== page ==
Mosaics Make Beautiful Murals

In case you missed it, this is a repost from last year!

By J. McKinley

At times the Black community seems so disparate it’s a wonder to me that we identify ourselves as a community at all. We were separated from our origins (African ancestry) as a whole, and that brings its’ own loss. But, furthermore, our community was ravaged by the very systems that brought it into being. White supremacy was about subjugating one “group” of people (Black people) to placate and control another (poor white people). The construction of race as a social category was about power, money, and control.

It was never meant to allow us the space to build a collective identity. And yet, here we are, left to pick up the pieces and sew them all together to form one as yet unrecognizable patchwork quilt.

Race is a social construct, which means our community has no biological basis to tie it together. The history of the African-American community is young, and inevitably tied to marginalization. This means our community has very little positive historical basis of connectivity. We’ve had to build a culture from the ground up. It makes so much sense to me that in trying to do this we’ve neglected to acknowledge and celebrate the diversity of backgrounds and experiences that the Black American community encompasses.

We’ve forgotten how different we really are.

We’ve forgotten the beauty in that difference.

I understand survival, but I don’t think it’s healthy or productive to paint ourselves in broad strokes to seem more cohesive. Mosaics make beautiful murals.

So, you might ask now: what does recognizing and accepting difference entail? At the most basic level I believe it means being willing to listen, to see your own experience as just one of many valid experiences, to use inclusive language, to disregard generalizations, and to acknowledge your own privilege.

I myself have had to do some unpacking of my own identity to really parse out how I relate to the world, and how very individual my lens is.

I am:

  • Middle-class
  • cisgender
  • Able-bodied and nuerotypical
  • Born in America

And these are only a few ways that I embody privilege. Few people consider the circumstances of their birth to be a privilege, but these are things to consider when analyzing how my experience as a Black woman in America may not be the same as someone else’s.

Too often we hone in on race as the defining factor of our identity. Maybe it’s because it is a very visible marker of difference (both in an everyday sense, and in a wider societal sense, race has been so visible). There is so much more to people, though, and one aspect of identity does not disappear just because the group of people we’re with can only identify and identify with another.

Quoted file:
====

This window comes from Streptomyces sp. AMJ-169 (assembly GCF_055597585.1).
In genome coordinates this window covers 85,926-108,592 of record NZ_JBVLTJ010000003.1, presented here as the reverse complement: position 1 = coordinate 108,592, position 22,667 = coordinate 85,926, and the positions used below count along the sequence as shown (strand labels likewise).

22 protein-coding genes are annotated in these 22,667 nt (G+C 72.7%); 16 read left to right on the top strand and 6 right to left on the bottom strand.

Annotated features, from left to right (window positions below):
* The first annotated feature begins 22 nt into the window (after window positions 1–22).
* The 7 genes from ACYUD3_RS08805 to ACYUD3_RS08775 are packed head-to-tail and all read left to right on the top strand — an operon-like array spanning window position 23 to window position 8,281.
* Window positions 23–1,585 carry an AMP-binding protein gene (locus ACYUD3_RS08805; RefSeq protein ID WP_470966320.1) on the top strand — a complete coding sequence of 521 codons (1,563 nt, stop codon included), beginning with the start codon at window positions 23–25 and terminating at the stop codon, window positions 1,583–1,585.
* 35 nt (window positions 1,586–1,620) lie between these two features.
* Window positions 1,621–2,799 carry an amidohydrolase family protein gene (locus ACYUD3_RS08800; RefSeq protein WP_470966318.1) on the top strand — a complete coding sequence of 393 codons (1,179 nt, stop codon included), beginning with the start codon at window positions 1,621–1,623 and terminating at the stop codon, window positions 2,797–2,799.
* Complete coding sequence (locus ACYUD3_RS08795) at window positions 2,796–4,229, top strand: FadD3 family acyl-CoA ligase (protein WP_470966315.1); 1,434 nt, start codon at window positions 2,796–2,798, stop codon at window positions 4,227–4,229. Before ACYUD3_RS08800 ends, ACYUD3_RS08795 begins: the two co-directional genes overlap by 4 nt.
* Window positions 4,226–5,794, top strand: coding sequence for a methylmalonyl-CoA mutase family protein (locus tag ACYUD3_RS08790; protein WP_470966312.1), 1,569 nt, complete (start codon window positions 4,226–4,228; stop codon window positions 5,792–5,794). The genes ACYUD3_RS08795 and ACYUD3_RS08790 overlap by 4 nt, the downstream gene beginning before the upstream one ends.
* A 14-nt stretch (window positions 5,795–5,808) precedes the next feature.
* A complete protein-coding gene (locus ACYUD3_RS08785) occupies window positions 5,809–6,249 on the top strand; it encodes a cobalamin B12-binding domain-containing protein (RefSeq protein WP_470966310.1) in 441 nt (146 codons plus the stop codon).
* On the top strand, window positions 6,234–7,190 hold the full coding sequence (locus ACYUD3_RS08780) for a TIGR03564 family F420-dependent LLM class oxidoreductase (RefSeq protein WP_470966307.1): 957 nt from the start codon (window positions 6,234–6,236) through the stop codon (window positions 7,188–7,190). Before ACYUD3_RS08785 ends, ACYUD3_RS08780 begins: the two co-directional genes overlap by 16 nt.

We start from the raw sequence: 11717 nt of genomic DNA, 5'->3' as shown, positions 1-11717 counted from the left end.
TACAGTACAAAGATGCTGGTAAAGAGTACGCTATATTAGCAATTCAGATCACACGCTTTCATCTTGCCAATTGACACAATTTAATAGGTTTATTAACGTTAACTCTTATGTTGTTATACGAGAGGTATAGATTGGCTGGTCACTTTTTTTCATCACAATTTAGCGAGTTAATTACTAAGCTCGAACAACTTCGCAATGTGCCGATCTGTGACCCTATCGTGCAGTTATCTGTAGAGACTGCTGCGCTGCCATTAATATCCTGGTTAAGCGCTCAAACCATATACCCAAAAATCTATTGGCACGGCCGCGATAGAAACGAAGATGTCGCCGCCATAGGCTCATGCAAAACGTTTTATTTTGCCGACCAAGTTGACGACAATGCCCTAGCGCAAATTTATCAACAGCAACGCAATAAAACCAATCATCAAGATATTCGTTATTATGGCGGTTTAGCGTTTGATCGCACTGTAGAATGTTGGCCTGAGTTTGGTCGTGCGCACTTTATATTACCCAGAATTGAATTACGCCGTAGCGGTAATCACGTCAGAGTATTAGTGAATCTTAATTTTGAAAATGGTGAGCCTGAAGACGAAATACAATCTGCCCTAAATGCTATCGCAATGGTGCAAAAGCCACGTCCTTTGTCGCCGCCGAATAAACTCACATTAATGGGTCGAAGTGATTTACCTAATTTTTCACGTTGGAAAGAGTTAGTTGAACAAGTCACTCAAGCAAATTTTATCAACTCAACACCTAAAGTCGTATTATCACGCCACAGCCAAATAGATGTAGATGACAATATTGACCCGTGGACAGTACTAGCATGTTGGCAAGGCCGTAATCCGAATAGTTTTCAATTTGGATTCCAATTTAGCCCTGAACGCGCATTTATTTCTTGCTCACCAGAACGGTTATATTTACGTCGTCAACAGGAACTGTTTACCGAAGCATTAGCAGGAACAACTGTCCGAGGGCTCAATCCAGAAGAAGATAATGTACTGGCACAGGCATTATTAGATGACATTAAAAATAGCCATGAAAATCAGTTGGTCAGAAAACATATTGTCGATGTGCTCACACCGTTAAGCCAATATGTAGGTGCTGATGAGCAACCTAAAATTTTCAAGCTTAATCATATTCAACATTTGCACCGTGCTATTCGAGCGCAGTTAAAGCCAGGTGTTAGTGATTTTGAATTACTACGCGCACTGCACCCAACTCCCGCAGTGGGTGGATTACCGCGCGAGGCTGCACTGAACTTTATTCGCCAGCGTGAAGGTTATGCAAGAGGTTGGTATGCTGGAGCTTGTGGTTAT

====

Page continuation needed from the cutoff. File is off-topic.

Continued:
There’s this  idea that only one identity can be important, recognized, or prioritized at any one moment. I think this happens naturally in in-groups. Intersectionality, as defined by Kimberlé Crenshaw, addresses this misconception and unpacks it.

Intersectionality is a term coined by American civil rights advocate Kimberlé Williams Crenshaw to describe overlapping or intersecting social identities and related systems of oppression, domination, or discrimination. Intersectionality is the idea that multiple identities intersect to create a whole that is different from the component identities. These identities that can intersect include gender, race, social class, ethnicity, nationality, sexual orientation, religion, age, mental disability, physical disability, mental illness, and physical illness as well as other forms of identity.[1] These aspects of identity are not “unitary, mutually exclusive entities, but rather…reciprocally constructing phenomena.”

In simpler terms, we’re all complex beings. None of us are one dimensional, and there should be space made for the fullness of that. We don’t have to restrict ourselves to the narratives we’ve been told about who we are as Black people.

Black people are queer. Black people are Muslim. Black people are autistic. Black people are bipolar. Black people are trans*. Black people are deaf. Black people are of Puerto Rican, Haitian, and Caribbean descent.

The time has come to open ourselves up to the conceptualization of Black people, Black Americans, as relating to one another in all of these ways, because we cannot create safe spaces within our community if we disregard our whole selves.

Read more on Intersectionality: Article__Mapping_the_Margins_by_Kimblere_Crenshaw

 

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